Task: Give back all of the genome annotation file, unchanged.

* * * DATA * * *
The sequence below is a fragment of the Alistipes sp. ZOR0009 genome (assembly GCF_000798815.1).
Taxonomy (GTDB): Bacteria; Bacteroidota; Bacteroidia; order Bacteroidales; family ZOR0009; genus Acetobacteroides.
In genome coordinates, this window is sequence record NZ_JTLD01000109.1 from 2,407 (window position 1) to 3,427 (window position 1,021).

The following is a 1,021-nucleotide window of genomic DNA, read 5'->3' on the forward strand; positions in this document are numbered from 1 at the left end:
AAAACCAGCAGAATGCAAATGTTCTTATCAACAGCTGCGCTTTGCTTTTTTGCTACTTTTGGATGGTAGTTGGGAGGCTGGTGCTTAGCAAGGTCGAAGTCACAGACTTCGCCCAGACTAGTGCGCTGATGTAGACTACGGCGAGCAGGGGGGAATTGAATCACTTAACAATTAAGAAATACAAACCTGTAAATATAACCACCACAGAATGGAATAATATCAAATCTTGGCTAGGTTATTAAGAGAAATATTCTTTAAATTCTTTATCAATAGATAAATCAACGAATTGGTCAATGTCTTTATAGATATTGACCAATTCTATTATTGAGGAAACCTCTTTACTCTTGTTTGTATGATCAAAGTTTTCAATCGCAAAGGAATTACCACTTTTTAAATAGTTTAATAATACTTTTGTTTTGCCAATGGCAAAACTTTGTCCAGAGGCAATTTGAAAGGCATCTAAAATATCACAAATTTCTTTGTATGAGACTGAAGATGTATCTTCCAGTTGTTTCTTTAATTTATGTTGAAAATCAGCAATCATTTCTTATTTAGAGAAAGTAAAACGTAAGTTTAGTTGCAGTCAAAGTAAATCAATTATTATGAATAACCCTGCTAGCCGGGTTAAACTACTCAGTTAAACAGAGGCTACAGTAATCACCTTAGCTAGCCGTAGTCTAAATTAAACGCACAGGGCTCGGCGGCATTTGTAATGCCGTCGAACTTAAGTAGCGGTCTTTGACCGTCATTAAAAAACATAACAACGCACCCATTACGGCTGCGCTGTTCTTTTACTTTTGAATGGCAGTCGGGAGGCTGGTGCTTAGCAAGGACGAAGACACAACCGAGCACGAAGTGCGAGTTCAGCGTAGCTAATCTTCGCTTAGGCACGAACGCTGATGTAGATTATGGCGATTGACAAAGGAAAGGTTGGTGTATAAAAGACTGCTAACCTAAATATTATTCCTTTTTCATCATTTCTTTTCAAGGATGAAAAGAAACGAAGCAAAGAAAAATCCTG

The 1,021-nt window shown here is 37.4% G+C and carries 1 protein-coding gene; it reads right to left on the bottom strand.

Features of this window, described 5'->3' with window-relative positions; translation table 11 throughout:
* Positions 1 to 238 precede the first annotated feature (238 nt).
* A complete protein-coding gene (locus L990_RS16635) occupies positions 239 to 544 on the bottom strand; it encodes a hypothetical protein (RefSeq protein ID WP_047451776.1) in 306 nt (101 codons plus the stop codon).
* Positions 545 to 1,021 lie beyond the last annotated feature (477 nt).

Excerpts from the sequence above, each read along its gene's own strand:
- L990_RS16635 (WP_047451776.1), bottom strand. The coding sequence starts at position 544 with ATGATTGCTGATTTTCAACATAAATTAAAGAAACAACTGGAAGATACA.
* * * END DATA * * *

The sequence below is a fragment of the Alistipes sp. ZOR0009 genome (assembly GCF_000798815.1).
Taxonomy (GTDB): Bacteria; Bacteroidota; Bacteroidia; order Bacteroidales; family ZOR0009; genus Acetobacteroides.
In genome coordinates, this window is sequence record NZ_JTLD01000109.1 from 2,407 (window position 1) to 3,427 (window position 1,021).

The following is a 1,021-nucleotide window of genomic DNA, read 5'->3' on the forward strand; positions in this document are numbered from 1 at the left end:
AAAACCAGCAGAATGCAAATGTTCTTATCAACAGCTGCGCTTTGCTTTTTTGCTACTTTTGGATGGTAGTTGGGAGGCTGGTGCTTAGCAAGGTCGAAGTCACAGACTTCGCCCAGACTAGTGCGCTGATGTAGACTACGGCGAGCAGGGGGGAATTGAATCACTTAACAATTAAGAAATACAAACCTGTAAATATAACCACCACAGAATGGAATAATATCAAATCTTGGCTAGGTTATTAAGAGAAATATTCTTTAAATTCTTTATCAATAGATAAATCAACGAATTGGTCAATGTCTTTATAGATATTGACCAATTCTATTATTGAGGAAACCTCTTTACTCTTGTTTGTATGATCAAAGTTTTCAATCGCAAAGGAATTACCACTTTTTAAATAGTTTAATAATACTTTTGTTTTGCCAATGGCAAAACTTTGTCCAGAGGCAATTTGAAAGGCATCTAAAATATCACAAATTTCTTTGTATGAGACTGAAGATGTATCTTCCAGTTGTTTCTTTAATTTATGTTGAAAATCAGCAATCATTTCTTATTTAGAGAAAGTAAAACGTAAGTTTAGTTGCAGTCAAAGTAAATCAATTATTATGAATAACCCTGCTAGCCGGGTTAAACTACTCAGTTAAACAGAGGCTACAGTAATCACCTTAGCTAGCCGTAGTCTAAATTAAACGCACAGGGCTCGGCGGCATTTGTAATGCCGTCGAACTTAAGTAGCGGTCTTTGACCGTCATTAAAAAACATAACAACGCACCCATTACGGCTGCGCTGTTCTTTTACTTTTGAATGGCAGTCGGGAGGCTGGTGCTTAGCAAGGACGAAGACACAACCGAGCACGAAGTGCGAGTTCAGCGTAGCTAATCTTCGCTTAGGCACGAACGCTGATGTAGATTATGGCGATTGACAAAGGAAAGGTTGGTGTATAAAAGACTGCTAACCTAAATATTATTCCTTTTTCATCATTTCTTTTCAAGGATGAAAAGAAACGAAGCAAAGAAAAATCCTG

The 1,021-nt window shown here is 37.4% G+C and carries 1 protein-coding gene; it reads right to left on the bottom strand.

Features of this window, described 5'->3' with window-relative positions; translation table 11 throughout:
* Positions 1 to 238 precede the first annotated feature (238 nt).
* A complete protein-coding gene (locus L990_RS16635) occupies positions 239 to 544 on the bottom strand; it encodes a hypothetical protein (RefSeq protein ID WP_047451776.1) in 306 nt (101 codons plus the stop codon).
* Positions 545 to 1,021 lie beyond the last annotated feature (477 nt).

Excerpts from the sequence above, each read along its gene's own strand:
- L990_RS16635 (WP_047451776.1), bottom strand. The coding sequence starts at position 544 with ATGATTGCTGATTTTCAACATAAATTAAAGAAACAACTGGAAGATACA.